“Violence against women — that’s a national issue!” an attendee shouted. “That is an issue that impacts everyone, everywhere — not only in this country but everywhere.”
That comment spurred more loud reactions from the crowd, with one man in particular prompting this from the congressman:
“You, sir, shut up.”
The crowd responded with a combination of apparent anger and applause, with one attendee screaming: “What is that? You don’t tell anybody to shut up! You work for us!”
“I appreciate the interest and participation at every town hall meeting I host,” Barton said in a statement. “These are unscripted live meetings. Over the weekend in Frost, one gentlemen continued to speak over myself and many others who were seeking recognition in orderly fashion.
“I did, however, return to him for the last question of the meeting and allow him the opportunity to voice his concerns.”
Chris Lewis told the Star-Telegram that he was the constituent Barton called out at the town hall, and he acknowledged he’d perhaps gotten a little too vocal.
“Passions were rising,” Lewis, a teacher, told the newspaper. “Honestly, I was speaking out of turn.”
Of Barton’s exhortation for him to shut up, Lewis said, “I’ve heard worse.”
Chaotic scenes have been playing out in Republican town hall events across the United States. “Swarming crowds and hostile questions are the new normal” and “an early indication of how progressive opposition movements are mobilizing against the agenda of the GOP and President Trump,” The Washington Post reported.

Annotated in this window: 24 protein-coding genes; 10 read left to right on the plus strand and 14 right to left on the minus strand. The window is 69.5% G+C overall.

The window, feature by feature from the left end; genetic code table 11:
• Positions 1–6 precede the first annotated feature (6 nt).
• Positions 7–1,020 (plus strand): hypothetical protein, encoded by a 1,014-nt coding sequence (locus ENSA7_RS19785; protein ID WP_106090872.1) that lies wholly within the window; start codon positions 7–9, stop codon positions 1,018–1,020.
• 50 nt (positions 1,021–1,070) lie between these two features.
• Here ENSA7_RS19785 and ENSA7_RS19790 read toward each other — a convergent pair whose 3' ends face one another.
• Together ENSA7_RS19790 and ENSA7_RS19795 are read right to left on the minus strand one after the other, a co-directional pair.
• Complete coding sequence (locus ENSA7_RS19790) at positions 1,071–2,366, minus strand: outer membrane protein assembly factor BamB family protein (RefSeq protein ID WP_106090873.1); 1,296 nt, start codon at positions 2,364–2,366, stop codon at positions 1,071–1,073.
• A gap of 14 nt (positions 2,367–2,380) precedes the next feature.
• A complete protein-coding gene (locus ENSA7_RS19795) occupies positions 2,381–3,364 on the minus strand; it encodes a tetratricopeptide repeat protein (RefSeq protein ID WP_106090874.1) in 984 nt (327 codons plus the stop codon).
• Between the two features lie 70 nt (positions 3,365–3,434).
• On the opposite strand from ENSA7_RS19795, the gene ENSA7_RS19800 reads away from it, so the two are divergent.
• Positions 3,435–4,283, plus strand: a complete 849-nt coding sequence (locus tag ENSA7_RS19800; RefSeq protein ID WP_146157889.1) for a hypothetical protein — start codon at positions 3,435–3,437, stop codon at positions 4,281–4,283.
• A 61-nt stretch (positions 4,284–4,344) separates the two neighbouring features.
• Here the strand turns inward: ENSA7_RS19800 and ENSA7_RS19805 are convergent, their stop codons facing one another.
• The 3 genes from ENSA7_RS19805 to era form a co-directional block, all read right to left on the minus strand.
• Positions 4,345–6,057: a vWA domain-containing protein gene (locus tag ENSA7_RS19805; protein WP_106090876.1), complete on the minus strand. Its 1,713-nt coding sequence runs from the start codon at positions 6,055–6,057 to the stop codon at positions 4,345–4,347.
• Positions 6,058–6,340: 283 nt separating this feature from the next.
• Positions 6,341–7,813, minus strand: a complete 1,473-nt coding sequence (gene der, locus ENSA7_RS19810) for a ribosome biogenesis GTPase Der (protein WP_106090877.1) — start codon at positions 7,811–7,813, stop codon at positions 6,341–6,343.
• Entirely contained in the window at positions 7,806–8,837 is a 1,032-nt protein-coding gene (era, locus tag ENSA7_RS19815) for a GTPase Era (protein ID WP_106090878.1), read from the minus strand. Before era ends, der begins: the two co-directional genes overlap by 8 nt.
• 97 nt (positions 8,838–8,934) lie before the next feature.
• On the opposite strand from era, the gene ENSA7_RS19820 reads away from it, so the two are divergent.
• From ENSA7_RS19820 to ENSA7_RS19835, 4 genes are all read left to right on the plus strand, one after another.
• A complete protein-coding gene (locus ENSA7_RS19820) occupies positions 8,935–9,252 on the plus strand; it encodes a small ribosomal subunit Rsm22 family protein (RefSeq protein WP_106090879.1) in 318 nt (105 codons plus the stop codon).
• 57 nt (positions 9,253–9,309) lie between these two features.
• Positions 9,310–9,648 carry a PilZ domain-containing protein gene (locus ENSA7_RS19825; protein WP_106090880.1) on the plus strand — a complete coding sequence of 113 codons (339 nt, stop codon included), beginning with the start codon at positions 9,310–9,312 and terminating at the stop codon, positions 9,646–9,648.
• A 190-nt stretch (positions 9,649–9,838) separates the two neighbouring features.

As The Post’s Amber Phillips wrote:
Republicans are fully in control of Washington for the first time in a decade, and they haven’t forgotten the motivating issue for their base in 2009. Repealing Obamacare — and replacing it with something else — is their top priority. Republicans took procedural steps on their first week back in Congress this January to make that happen.But in the absence of an agreed-upon plan to replace it — and the very real threat of millions of people losing their health-care coverage in the process — Republicans’ confident, steady march toward health-care reform has stalled. Lawmakers themselves are anxious about how to smoothly pull out health care from millions of people and quickly slip something better in its place.Enter a united, fired-up left, which has taken to streets across the nation not once but twice in President Trump’s first few weeks in office. These protesters didn’t just come out in Washington and Los Angeles, but in Wichita, rural Virginia and Anchorage. It has all the appearance, as my colleague James Hohmann wrote recently, of the liberal answer to the tea party movement.
On his Twitter account, Barton noted, “I work for the people of the 6th District of Texas and am honored to represent them in Washington.”
A 32-year veteran of the House, he represents the Arlington area, in the Dallas-Fort Worth metroplex.
Since Saturday’s town hall, constituents and others on social media have been blasting Barton, a member of the Tea Party Caucus.
“Hey Joe, you rich old FART. YOU SHUT UP !!!” one wrote on his Facebook page. “You work for us. We pay your salary. So, you shut up and listen.”
“Hey Joe … SHUT UP! I cannot believe you speak to your employers so rudely,” another person wrote.
“We won’t shut up!!!!” someone else added.